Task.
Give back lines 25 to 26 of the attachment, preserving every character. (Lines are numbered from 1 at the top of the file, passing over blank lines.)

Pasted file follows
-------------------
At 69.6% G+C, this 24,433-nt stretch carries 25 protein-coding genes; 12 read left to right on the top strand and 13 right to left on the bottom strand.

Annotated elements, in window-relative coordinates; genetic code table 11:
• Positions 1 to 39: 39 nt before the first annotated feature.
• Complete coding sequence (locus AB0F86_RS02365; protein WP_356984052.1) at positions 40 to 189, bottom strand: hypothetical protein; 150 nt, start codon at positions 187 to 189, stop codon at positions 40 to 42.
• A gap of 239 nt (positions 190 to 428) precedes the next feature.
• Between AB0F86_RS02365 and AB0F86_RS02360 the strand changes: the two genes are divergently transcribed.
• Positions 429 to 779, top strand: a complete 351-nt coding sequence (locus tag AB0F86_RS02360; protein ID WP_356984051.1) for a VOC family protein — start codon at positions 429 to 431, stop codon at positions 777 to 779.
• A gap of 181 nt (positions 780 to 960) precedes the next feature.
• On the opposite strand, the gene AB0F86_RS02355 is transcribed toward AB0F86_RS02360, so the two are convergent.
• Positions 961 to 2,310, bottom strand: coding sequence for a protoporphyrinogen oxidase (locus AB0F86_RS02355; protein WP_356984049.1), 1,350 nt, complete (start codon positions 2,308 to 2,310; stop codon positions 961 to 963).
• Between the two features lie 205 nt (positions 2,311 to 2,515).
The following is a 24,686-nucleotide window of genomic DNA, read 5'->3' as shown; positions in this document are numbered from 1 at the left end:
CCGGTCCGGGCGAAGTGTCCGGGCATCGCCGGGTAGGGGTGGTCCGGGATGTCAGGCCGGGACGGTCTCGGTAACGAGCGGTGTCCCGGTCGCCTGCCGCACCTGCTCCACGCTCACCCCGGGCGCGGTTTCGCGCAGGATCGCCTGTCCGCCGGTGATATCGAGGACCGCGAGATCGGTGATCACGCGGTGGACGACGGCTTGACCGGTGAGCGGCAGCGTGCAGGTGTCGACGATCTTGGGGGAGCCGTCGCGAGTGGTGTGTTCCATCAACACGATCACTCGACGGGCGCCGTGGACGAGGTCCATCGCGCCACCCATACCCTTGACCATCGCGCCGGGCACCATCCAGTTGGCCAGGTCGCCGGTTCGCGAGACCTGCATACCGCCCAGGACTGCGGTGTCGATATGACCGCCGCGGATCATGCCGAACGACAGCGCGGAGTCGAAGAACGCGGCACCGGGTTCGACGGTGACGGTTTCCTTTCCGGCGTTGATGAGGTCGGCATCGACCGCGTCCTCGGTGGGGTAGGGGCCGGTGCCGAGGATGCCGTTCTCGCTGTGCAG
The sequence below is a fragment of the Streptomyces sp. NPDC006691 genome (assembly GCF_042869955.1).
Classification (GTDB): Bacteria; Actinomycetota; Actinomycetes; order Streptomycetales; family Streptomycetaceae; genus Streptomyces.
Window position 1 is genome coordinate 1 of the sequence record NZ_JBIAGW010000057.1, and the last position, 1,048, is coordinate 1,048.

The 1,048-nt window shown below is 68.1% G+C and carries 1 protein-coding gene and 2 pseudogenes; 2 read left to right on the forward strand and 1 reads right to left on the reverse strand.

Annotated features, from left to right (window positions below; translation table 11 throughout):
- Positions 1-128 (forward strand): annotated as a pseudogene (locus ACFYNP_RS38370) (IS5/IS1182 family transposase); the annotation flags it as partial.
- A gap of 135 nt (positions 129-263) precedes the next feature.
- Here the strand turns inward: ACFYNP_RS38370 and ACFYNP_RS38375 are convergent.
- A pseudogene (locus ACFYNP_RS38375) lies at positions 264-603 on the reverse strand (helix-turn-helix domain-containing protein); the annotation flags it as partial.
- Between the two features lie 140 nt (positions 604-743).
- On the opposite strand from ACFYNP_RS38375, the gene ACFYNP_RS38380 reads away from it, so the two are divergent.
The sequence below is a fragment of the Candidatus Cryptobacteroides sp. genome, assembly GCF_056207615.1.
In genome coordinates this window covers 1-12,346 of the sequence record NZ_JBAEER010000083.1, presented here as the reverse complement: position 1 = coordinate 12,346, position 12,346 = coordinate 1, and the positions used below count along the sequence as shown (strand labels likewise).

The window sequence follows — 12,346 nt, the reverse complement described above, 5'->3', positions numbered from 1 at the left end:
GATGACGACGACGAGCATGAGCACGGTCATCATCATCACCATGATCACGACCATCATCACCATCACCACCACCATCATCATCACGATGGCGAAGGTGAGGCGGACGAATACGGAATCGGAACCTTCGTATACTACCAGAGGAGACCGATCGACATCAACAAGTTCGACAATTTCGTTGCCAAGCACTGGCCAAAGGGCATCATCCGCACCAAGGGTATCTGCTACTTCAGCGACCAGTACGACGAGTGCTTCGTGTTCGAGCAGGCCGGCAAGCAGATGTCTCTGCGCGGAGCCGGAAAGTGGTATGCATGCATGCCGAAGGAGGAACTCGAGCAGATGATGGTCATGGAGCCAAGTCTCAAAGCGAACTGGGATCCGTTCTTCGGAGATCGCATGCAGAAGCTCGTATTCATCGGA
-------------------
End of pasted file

The sequence below is a fragment of the Candidatus Cryptobacteroides sp. genome, assembly GCF_056207615.1.
In genome coordinates this window covers 1-12,346 of the sequence record NZ_JBAEER010000083.1, presented here as the reverse complement: position 1 = coordinate 12,346, position 12,346 = coordinate 1, and the positions used below count along the sequence as shown (strand labels likewise).